<aside> 🚧 Even though there is a lot of information here, this guide is still incomplete and a work in progress. If you'd like to help out, check out the Contribution Guide to get started!



Both React and Ember conceptually can provide the solutions to the same problems. React has historically only been the component layer of applications, but that is changing as React evolves, and gradually adds more features that aim to make developing applications with React more pleasant. Ember offers a bit more out of the box, and aims to have a solution or pattern for most situations – with additional tooling, conventions, architectural patterns. The goal is to abstract away the menial differences between apps and reduce friction when switching projects.

React is only Components

React is only Components

React is mostly components. Interactions with external services such as Redux, GraphQL or Orbit.js happen through components backed by a Context which we'll dive into in a bit.

Ember connects to data via Services

Ember connects to data via Services

Ember has architectural patterns for dealing with specific interactions. Third party services are always interfaced with an Ember Service. Services are used for a lot more than just 3rd party library integrations. A Service is a singleton; it lives for the duration of the application. Ember has object types other than services


Both Ember and React use components as the foundational building block for web apps, and Ember and React components have a lot in common. There are a couple important differences between components in the two frameworks you should know about, though!

<aside> 💡 Before going further, you should familiarize yourself with Ember's Components! Check out the Ember Guides on Components for a deep dive!


The first major difference is that React Components can be defined using either JavaScript classes or functions, whereas the equivalents in Ember are class-backed components (which use a JavaScript class) and template-only components (which do not use JavaScript at all). This separation is a reflection of the second major difference between React and Ember components: how the rendered HTML is defined. React components use JSX and Ember uses Templates – sometimes in addition to a backing JavaScript file.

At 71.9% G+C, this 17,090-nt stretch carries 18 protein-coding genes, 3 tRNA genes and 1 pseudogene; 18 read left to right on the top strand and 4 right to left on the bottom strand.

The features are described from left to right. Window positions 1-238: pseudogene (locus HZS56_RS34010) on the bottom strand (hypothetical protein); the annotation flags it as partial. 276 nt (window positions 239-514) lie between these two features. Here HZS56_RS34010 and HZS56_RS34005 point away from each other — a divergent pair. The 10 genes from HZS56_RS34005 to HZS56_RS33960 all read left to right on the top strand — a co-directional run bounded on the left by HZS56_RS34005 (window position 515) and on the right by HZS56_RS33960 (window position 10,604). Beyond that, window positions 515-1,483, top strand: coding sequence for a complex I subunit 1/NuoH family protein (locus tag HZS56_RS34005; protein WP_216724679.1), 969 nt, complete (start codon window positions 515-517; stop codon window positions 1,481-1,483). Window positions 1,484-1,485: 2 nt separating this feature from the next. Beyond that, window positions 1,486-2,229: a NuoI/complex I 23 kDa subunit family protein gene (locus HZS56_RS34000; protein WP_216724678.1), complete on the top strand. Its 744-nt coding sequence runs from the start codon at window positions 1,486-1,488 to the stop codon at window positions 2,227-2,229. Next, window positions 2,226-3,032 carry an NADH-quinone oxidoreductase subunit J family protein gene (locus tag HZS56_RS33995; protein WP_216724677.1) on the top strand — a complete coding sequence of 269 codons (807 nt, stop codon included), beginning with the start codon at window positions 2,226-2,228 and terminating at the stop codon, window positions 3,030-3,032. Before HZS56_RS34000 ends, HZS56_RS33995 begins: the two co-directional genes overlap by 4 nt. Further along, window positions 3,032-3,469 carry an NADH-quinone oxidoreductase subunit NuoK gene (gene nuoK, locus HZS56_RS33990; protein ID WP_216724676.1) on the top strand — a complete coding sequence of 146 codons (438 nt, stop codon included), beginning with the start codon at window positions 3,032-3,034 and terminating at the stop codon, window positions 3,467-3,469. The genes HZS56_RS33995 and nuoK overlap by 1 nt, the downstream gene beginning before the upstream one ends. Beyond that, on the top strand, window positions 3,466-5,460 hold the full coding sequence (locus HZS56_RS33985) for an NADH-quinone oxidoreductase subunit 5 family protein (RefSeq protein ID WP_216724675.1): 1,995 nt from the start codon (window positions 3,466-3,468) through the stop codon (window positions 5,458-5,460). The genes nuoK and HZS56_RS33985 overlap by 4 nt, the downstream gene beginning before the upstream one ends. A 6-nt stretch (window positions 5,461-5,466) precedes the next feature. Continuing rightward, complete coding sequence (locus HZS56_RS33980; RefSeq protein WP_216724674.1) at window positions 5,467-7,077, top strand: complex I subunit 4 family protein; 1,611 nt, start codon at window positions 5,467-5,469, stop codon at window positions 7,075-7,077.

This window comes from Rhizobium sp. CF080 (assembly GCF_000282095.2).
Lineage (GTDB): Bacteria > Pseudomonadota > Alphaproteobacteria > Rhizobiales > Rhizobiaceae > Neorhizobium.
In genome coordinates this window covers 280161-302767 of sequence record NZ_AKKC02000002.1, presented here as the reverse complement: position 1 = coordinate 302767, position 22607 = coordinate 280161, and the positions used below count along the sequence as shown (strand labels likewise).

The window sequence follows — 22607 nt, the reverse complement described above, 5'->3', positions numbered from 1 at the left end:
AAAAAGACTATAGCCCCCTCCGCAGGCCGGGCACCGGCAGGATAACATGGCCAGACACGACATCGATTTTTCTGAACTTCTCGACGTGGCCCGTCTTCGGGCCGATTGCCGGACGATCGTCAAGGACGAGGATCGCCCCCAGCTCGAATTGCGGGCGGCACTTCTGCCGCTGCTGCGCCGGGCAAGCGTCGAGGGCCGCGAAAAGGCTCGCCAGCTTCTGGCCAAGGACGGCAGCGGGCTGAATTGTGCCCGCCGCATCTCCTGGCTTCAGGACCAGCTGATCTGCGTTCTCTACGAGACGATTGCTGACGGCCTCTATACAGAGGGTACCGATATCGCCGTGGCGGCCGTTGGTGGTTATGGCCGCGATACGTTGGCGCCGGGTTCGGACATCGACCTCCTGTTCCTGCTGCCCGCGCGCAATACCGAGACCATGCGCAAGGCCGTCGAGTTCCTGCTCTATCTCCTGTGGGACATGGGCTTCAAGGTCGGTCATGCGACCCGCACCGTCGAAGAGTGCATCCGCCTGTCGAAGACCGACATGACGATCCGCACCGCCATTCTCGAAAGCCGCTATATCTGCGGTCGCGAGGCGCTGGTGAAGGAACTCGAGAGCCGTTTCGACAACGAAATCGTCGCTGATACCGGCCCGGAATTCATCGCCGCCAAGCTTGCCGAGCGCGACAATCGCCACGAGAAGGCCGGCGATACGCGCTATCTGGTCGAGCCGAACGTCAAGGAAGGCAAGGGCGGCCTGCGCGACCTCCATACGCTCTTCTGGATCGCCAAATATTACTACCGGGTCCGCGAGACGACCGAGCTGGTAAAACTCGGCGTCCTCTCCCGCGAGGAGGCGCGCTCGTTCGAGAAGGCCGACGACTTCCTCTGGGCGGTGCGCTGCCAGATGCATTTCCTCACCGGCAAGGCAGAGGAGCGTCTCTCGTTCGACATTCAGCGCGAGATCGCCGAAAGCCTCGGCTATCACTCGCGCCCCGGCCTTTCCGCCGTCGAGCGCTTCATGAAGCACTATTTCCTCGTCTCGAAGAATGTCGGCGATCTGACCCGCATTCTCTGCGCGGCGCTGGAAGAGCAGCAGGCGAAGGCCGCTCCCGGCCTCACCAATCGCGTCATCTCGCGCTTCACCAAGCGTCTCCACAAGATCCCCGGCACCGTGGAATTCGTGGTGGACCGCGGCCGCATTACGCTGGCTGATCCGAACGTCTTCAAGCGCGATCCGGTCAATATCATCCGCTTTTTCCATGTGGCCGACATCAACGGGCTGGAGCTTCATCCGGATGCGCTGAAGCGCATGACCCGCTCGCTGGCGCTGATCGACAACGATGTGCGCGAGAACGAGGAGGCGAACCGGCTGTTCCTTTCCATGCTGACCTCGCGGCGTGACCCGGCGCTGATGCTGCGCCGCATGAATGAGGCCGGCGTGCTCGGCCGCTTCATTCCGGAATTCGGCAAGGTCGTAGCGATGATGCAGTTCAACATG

<aside> 💡 Some of the reasons for using a templating language over "just JavaScript"™ are discussed here in this video from ReactiveConf. There are other reasons as well, but they are beyond the scope of this guide.


Like React, Ember makes heavy use of ideas from both functional programming and object-oriented programming, though you'll find they show up in different ways!

Component Patterns

Presentational or "Stateless" Component

<aside> 💡 Presentational components only display or format data. They do not have state, do not make requests, and do not cause side-effects within the app without being passed a function to do so.


Presentational components are one half of a common design pattern in component-driven interfaces, where behavior is separated from what displays the result of the behavior. These are most commonly referred to as container and presentational components. However, a container component with state does not need to exist in order to use a presentational component. A presentational component could be thought of as a Pure Function in that the output is always the same for any given set of inputs. The presentational component may have logic for controlling what is displayed when, but it does not maintain the state that backs the logic. Icon component libraries, such as those provided by Font Awesome are entirely presentational.

The example below shows a logic-less, presentational component that will be rendered with some static data:

// presentation.jsx

import React from 'react';
export function Presentation({ message, response }) {
  return (
      Obi Wan Kenobi: {message}
      General Grievous: {response}
// invocation.jsx

  message={'Hello There!'}
  response={'General Kenobi!!'}